People always say Timothy Dalton’s Bond feels most like Fleming’s creation, and while I think that varies book-to-book and isn’t as simple as some say, the Bond here is absolutely reminiscent of Dalton. Except at the beginning of the story where his conversations about cars and guns with someone at the firing range reek of Alan Partridge. And while moody Bond is one of my favourite Bonds, him chewing gum just feels wrong somehow.

Bond is forced to work with a spotter on this assignment, a Captain Paul Sender, who is described as “a sober, careful man [who] needed to chaperon Bond on this ugly business.” Sender is used as a comparative figure for Bond’s outlook but I question if Fleming takes this too far. Bond was never completely strait-laced but The Living Daylights paints him more as a bad boy, sick of working with ‘a square’. Yet Bond in the early books was a civil servant more than a badass action hero, which makes this an interesting story to end with. Did Fleming lose track of the character, him becoming more of the rogue action hero like the films, or is this change very much intentional, with Bond forever altered by his assignments since Casino Royale? I’m not totally sure but I’m leaning towards a bit of both. Apparently, M has sent him on “a hundred assignments” like this even though in earlier books Bond claimed he only had one or two a year. It has been fascinating seeing Fleming slowly strip the realism from the early books more and more just to continue the series.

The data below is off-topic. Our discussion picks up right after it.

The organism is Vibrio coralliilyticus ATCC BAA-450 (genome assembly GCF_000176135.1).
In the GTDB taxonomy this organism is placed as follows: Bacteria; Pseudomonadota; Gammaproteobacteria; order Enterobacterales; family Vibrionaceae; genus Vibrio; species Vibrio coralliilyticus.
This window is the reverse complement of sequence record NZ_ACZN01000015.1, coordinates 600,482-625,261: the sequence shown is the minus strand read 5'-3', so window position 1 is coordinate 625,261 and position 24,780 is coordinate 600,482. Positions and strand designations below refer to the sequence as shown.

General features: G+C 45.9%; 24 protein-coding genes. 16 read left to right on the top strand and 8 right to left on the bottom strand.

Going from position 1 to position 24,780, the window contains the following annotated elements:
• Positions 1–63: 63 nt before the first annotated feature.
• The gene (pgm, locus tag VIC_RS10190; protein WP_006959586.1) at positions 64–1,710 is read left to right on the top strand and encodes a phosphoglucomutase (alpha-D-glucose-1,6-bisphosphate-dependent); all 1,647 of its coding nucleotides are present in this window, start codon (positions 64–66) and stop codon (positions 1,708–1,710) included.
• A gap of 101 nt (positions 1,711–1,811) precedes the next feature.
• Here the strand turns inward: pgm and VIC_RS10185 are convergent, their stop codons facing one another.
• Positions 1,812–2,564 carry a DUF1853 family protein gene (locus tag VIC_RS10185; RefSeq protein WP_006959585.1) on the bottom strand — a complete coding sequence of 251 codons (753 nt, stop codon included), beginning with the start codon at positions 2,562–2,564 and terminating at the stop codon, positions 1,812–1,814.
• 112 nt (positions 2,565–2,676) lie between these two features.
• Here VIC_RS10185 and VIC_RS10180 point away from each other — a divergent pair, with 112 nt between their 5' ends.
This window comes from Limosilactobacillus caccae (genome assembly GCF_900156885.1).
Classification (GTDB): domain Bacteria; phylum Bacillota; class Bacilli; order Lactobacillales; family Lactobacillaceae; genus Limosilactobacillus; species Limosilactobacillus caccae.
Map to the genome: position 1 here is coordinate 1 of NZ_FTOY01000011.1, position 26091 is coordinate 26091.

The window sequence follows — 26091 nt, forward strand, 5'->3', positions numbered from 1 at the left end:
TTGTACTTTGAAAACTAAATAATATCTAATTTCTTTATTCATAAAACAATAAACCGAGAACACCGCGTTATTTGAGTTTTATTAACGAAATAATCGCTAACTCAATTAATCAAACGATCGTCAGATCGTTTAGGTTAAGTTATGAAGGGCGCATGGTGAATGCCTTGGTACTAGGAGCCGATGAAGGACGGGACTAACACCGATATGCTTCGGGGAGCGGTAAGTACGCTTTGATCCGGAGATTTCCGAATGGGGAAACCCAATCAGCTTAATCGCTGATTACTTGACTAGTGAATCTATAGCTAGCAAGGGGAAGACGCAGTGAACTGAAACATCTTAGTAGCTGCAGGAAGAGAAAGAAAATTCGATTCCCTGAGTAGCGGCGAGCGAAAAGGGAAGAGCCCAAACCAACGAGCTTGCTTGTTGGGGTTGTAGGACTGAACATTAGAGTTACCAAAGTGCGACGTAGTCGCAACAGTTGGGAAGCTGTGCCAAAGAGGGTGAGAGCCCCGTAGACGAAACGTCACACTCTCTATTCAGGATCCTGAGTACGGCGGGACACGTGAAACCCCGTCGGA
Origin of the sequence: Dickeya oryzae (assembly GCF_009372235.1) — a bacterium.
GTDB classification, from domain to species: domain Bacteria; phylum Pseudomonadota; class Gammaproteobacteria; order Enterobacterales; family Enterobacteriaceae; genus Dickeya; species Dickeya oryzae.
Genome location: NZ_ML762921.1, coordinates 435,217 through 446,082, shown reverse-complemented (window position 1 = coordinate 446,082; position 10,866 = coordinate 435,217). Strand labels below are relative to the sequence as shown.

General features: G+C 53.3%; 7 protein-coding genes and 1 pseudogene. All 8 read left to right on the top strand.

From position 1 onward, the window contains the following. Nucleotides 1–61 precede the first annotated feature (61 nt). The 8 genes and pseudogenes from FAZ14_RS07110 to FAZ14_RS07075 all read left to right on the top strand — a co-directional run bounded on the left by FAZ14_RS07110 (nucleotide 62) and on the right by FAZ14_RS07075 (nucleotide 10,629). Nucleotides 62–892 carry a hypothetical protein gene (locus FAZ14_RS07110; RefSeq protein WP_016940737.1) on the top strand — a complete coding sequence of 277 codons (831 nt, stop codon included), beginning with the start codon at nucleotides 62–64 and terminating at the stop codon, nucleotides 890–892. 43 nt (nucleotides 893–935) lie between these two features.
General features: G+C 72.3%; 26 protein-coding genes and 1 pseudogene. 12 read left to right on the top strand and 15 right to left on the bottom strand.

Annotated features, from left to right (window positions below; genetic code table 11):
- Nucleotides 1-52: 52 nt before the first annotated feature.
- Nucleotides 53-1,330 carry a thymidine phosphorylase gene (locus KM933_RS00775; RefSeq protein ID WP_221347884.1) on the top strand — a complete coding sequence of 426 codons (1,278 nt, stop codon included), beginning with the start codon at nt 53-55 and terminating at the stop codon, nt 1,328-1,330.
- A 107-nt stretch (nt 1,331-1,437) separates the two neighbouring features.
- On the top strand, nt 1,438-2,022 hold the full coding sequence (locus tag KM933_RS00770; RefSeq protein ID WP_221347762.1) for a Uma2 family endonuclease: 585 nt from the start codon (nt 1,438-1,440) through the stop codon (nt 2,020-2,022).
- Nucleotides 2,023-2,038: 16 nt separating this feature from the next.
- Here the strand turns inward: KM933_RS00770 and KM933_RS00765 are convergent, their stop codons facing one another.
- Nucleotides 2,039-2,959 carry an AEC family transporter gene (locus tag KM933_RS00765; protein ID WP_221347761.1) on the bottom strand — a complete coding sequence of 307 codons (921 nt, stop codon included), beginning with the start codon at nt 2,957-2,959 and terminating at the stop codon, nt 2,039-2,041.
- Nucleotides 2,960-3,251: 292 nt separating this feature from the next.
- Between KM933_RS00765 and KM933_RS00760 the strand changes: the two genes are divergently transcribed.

Across the theatre of conflict, Bond begins a “long-range, one-sided romance” with a cellist he falls in love with, watching her as she enters and exits a building across the border, night-after-night. Honestly, this is one of my favourite romances from the series despite it not actually being one. Bond deluding himself into loving an unknown woman just to create an outlet for his misery during the mission is a great idea. Of course, the twist is that the cellist is ‘Trigger’ and Bond’s counterpart professionally rather than romantically. It’s obvious to the reader but the reveal still works. Bond can’t bring himself to kill her so shoots her weapon instead, hurting her hand and ending her career, and maybe his too.

“With any luck it’ll cost me my double-O number,” Bond muses, desperately wanting to get out of this life. I have to presume the story is set before On Her Majesty’s Secret Service and it makes that already brilliant novel even better by further establishing Bond’s headspace. I loved The Living Daylights. It’s a bright spot in a weak collection of stories and so very potent in atmosphere and mood. It’s one of Fleming’s best Bond stories, short or otherwise.

007 in New York.

Ian Fleming’s James Bond ends not with a bang but with a whimper. The final story is not a story at all, and, like The Property of a Lady, requires an explanation rather than an introduction. Fleming had written an article entitled “The Shame of New York” which, as you can imagine, was very unkind about the city. When the article was to be published in the US as part of his travel book “Thrilling Cities,” the publishers wanted to also include a (very) short story featuring Bond in New York to appease the American readership. The result was 007 in New York.